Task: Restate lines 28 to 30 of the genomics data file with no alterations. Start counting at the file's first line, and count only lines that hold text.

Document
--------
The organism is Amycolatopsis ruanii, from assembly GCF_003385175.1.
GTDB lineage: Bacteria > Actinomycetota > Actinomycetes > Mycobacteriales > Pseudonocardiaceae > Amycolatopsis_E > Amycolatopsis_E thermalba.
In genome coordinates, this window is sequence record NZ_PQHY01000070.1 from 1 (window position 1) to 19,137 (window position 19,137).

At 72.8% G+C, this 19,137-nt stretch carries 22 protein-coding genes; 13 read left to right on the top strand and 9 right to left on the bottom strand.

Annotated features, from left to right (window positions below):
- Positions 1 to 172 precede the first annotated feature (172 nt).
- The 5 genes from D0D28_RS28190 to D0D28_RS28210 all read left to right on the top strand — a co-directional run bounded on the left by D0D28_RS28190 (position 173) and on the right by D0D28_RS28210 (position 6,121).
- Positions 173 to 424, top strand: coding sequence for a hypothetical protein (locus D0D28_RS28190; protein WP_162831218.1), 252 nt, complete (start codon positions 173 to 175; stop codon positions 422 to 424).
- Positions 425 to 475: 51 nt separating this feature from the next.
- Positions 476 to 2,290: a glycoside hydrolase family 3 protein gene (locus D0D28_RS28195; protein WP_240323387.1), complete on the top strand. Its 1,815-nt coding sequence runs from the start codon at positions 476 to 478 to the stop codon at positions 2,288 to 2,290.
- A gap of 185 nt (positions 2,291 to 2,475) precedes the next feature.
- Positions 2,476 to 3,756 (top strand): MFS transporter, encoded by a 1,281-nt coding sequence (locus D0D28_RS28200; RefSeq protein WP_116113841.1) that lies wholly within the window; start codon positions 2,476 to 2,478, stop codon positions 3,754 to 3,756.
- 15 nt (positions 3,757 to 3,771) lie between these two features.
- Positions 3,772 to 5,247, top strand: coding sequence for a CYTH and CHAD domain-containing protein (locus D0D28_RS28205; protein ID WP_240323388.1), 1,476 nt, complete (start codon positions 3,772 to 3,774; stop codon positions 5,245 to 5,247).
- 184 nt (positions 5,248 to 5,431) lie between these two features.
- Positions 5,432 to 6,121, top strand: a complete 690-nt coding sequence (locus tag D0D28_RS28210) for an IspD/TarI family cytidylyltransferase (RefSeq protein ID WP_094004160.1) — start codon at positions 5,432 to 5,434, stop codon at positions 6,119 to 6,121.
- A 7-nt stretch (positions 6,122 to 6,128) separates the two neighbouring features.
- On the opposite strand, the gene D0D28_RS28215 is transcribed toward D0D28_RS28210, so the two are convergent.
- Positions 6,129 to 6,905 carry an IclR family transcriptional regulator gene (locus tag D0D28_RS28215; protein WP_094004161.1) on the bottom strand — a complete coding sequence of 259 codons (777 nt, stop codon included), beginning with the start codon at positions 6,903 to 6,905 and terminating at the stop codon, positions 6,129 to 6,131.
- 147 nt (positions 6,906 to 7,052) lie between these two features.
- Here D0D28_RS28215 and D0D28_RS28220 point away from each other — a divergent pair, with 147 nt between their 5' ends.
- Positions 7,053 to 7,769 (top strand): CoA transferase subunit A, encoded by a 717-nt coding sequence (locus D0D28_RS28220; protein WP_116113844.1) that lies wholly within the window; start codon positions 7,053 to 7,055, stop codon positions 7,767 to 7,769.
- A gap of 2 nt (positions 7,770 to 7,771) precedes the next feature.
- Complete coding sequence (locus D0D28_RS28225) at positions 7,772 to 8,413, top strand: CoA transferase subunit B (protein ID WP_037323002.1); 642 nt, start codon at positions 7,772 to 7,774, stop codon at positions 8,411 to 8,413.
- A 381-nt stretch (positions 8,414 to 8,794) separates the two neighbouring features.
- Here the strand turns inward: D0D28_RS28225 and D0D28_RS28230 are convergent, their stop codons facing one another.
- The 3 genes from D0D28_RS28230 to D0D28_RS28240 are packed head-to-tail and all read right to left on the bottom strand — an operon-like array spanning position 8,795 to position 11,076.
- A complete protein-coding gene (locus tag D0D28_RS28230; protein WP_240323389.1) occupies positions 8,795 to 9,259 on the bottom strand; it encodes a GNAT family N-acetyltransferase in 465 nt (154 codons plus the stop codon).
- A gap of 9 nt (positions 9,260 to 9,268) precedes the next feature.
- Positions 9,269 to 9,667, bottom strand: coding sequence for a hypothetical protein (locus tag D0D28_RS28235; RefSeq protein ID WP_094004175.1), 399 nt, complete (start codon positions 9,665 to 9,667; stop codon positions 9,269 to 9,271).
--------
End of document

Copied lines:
- A complete protein-coding gene (locus tag D0D28_RS28230; protein WP_240323389.1) occupies positions 8,795 to 9,259 on the bottom strand; it encodes a GNAT family N-acetyltransferase in 465 nt (154 codons plus the stop codon).
- A gap of 9 nt (positions 9,260 to 9,268) precedes the next feature.
- Positions 9,269 to 9,667, bottom strand: coding sequence for a hypothetical protein (locus tag D0D28_RS28235; RefSeq protein ID WP_094004175.1), 399 nt, complete (start codon positions 9,665 to 9,667; stop codon positions 9,269 to 9,271).